What comes to mind when you think of ‘native plants’? Overgrown, messy-looking flowers that kind of look like weeds? While some native plantings do indeed look wild, that is not the case for most. There are many beautiful choices that help to support our environment and our shorelines.
With shoreline erosion becoming more and more prevalent in Northern Michigan, the buzz around native plants has grown. It is extremely important for our shorelines and our environment in general that we all have a good understanding of native plants and how they impact our area.
What does ‘native plant’ mean?
The word native, when referring to plants, is defined as of indigenous origin or growth. Native plants are not introduced into the environment by humankind and there is no direct or indirect human intervention to help the plant survive. They have evolved, adapted, and survived in a specific area. Native plants to the Northern Michigan area are catered to last through our tough winters, grow deep roots to help stabilize our shorelines, and allow for pollination to occur to support our environment. They don’t negatively impact soils or wildlife.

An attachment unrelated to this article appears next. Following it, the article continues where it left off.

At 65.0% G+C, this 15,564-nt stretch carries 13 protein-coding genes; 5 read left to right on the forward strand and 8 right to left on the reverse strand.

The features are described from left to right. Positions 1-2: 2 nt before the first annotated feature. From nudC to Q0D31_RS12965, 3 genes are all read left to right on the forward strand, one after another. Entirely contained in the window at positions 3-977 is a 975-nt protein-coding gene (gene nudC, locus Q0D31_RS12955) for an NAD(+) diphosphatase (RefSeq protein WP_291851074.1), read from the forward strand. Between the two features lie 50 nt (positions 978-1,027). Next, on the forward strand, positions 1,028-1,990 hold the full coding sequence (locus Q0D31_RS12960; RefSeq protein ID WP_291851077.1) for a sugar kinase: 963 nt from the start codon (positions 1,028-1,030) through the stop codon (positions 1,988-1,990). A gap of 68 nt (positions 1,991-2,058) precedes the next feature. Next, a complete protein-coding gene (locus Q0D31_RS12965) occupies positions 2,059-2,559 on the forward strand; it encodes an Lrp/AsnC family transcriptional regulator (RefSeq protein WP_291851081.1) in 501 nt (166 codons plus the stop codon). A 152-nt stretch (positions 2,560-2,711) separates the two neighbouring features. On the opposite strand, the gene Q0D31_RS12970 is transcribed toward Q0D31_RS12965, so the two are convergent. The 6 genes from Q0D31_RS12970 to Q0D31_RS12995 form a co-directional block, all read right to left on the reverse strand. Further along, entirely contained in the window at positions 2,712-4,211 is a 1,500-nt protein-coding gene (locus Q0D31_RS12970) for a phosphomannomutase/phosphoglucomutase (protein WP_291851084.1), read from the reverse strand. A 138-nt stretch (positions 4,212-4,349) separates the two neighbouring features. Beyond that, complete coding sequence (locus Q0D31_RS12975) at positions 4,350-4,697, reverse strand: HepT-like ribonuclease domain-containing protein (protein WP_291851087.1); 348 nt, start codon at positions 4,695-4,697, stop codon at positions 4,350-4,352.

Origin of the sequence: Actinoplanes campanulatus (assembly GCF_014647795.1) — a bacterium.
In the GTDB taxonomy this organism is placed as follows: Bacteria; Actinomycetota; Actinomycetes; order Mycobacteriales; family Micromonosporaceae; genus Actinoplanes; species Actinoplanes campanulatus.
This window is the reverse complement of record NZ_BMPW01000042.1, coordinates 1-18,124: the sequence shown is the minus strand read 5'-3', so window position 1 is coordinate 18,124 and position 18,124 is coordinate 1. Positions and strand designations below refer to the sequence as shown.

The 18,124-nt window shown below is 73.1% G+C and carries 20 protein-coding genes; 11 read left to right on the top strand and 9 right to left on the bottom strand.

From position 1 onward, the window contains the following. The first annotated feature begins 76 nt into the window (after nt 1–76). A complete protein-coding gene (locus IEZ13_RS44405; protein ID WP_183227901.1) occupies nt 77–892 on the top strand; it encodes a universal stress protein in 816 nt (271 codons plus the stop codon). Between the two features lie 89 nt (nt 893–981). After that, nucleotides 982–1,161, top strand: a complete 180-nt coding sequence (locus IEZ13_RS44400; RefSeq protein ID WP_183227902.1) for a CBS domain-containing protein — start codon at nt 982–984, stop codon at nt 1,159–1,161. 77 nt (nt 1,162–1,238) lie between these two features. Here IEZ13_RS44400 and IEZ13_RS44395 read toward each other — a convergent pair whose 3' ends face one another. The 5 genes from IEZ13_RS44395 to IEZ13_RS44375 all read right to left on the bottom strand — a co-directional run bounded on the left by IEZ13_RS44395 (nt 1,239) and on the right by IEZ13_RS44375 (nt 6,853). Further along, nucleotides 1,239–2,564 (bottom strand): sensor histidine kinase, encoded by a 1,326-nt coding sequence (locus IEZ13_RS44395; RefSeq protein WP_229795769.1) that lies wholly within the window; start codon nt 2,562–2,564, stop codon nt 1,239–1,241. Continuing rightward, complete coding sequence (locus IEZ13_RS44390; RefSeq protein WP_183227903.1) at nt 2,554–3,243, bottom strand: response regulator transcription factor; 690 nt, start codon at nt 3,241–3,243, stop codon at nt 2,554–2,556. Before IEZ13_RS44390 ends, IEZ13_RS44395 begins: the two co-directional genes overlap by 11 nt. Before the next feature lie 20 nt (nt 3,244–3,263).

Native plantings are not only wildflowers. Shrubs, trees, grasses, and ground covers all have native varieties that can be added to your landscape. Some of our favorite native plantings are Black Eyed Susans, Bee Balm, Sunflowers, Serviceberry, Switch Grass, and Dogwood.